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Football von Skiles, Don (eBook)

  • Erscheinungsdatum: 17.08.2014
  • Verlag: Pelekinesis
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Football

This powerful character-driven tale follows Larry Simmons through several life-changing events as 1957 looms on the horizon. Should he continue his athletic aspirations? Will he be inspired by more poetry? What does high school mean to him? And what is happening with Cameron Mitchell?

Produktinformationen

    Format: ePUB
    Kopierschutz: none
    Seitenzahl: 520
    Erscheinungsdatum: 17.08.2014
    Sprache: Englisch
    ISBN: 9781938349218
    Verlag: Pelekinesis
    Größe: 705kBytes
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Football

1956

By early August he was lithe and trim and had even managed to gain some hard-earned pounds in the endless days since school had finished, back on Memorial Day, which now seemed long ago. It would probably not be enough, though. When he looked at himself in the bathroom mirror he still saw a smallish boy, with some, but not enough real muscle bulked on his shoulders and arms and chest. The work-outs had helped, it was true; he no longer looked "skinny as a rail", as the phrase had it. His neck was bad, though; it looked like the fragile stalk of a long flower. His legs were certainly better than they had been back in early June. He had tried hard to build them up, especially the calf muscles. On real football players these bulged like biceps, heavy-veined, right below the cuff of the padded playing trousers. His were still too much like bony shanks - "chicken legs." They looked like they would snap easily.

What might save him would be speed. That, and agility. He was smart and felt he could easily learn the playbook given to players to study at night during the two-week Training Camp coming up in the last two weeks of August. But in the pit of his stomach he felt a churning uneasiness, fear. You could get hurt playing football, hurt badly - a broken arm or leg, or a head or neck injury, although the latter were rare.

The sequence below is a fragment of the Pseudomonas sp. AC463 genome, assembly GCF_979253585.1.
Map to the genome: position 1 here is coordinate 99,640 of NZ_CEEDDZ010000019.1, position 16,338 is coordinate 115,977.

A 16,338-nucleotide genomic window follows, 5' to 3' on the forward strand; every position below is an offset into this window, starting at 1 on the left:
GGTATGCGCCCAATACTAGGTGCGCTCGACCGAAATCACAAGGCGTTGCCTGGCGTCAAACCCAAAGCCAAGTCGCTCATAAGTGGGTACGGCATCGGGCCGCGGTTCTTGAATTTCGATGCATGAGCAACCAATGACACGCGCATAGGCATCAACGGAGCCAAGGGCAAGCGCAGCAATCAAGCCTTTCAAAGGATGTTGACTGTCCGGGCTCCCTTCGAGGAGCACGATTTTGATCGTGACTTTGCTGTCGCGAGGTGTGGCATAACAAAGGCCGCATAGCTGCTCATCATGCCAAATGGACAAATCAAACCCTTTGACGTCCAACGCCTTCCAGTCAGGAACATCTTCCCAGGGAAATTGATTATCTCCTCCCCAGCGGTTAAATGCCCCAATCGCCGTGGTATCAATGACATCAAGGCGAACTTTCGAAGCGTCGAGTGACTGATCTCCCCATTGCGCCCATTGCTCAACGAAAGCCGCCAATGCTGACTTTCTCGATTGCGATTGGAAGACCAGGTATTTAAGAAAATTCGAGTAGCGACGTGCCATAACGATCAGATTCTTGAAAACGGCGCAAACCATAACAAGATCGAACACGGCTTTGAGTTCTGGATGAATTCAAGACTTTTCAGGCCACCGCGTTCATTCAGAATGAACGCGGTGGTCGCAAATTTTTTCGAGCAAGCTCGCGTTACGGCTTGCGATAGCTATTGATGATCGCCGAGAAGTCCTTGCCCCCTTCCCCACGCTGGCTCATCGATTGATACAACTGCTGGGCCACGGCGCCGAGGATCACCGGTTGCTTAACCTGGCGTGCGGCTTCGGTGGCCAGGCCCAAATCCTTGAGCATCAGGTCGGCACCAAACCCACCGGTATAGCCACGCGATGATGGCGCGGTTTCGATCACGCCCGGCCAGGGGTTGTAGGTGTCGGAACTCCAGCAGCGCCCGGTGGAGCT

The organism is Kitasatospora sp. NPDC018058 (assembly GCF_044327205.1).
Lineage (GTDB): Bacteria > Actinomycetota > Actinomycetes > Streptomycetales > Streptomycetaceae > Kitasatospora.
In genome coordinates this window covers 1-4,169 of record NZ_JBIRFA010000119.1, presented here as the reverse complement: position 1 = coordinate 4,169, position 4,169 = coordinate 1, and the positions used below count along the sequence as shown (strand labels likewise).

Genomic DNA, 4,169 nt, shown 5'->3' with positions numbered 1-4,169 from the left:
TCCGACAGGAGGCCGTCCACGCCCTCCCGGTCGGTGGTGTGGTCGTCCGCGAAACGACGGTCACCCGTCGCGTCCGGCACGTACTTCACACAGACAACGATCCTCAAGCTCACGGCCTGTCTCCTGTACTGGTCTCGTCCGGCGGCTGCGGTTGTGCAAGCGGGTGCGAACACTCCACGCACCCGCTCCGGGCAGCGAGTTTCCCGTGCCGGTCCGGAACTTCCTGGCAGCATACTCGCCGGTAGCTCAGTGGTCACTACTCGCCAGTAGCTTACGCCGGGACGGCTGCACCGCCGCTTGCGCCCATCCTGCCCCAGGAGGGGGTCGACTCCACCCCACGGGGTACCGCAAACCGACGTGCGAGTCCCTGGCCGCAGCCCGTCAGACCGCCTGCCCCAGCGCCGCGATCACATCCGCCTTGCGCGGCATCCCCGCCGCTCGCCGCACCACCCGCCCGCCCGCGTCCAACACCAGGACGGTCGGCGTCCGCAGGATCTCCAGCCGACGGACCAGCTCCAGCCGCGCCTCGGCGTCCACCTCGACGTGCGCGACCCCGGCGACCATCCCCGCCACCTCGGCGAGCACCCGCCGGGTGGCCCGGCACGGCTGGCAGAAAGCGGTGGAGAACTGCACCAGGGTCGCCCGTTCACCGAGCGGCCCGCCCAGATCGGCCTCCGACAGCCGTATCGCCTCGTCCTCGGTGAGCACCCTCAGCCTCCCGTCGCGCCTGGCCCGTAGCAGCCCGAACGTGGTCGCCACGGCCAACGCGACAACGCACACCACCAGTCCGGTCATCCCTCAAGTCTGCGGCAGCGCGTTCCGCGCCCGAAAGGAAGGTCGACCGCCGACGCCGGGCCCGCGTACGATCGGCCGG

His mother was puzzled by his set intention to try out for the team. She queried him increasingly on it as the day got nearer for reporting for the physical examination that preceded the two-week camp.

"Are you still thinking about trying out for football?" she had asked that morning, putting a bowl of cereal with freshly cut peaches in front of him.

"Sure," he said, nodding. "Couple a weeks, I'll be out there." He felt his stomach instantly knot up at the thought of it, and dug fiercely into his cereal.

"Larry...You know...you don't have to do it. You know that, don't you?" She eyed him closely.

It always surprised him how much his mother knew, understood. In this matter of going out for football, although she knew very little about the actual game itself, what she did know was that it was not simply about playing the game, or even making the team. It was somehow connected to proving that you were really a man, a guy, one of the real boys.

"I have to do it, Mom. You know what I mean." He spooned up the last of the fresh cut peaches, sweet and yet tart, and pushed back from the table.

She shook her head. "Just be careful. You mind what I say. You're a small boy. I wonder about those coaches even letting you boys try for the team at your size."

He grinned, and mimicked hauling in a pass, giving the stiff arm to a would-be snarling tackler at the same time. He had seen varsity players photographed in this pose, in the newspaper and in the school yearbook.

"We're small, but mighty. And fast. Fast!"

He had a set routine after finishing breakfast that was in a way his own training camp regime. After he left the old, rambling three-story red-shingled house, he walked over - it wasn't far - to the big green field where the sprinklers had been turned off, even though it was only 8:30. The sun was already a hot, heavy presence. It would be one of the "Dog Days" of August in Pennsylvania, when the humidity hung heavy in every particle of air but it stubbornly refused to rain. Sweat was already running down the middle of his back as he began his routine, sprinting up and down on the sideline of the big field, doing forty-yard sprints to improve his speed and breathing.

He did not go onto the field itself. It seemed to him some sort of sacred space, filled with an intensity and special light even when it was empty, and no one was there, as

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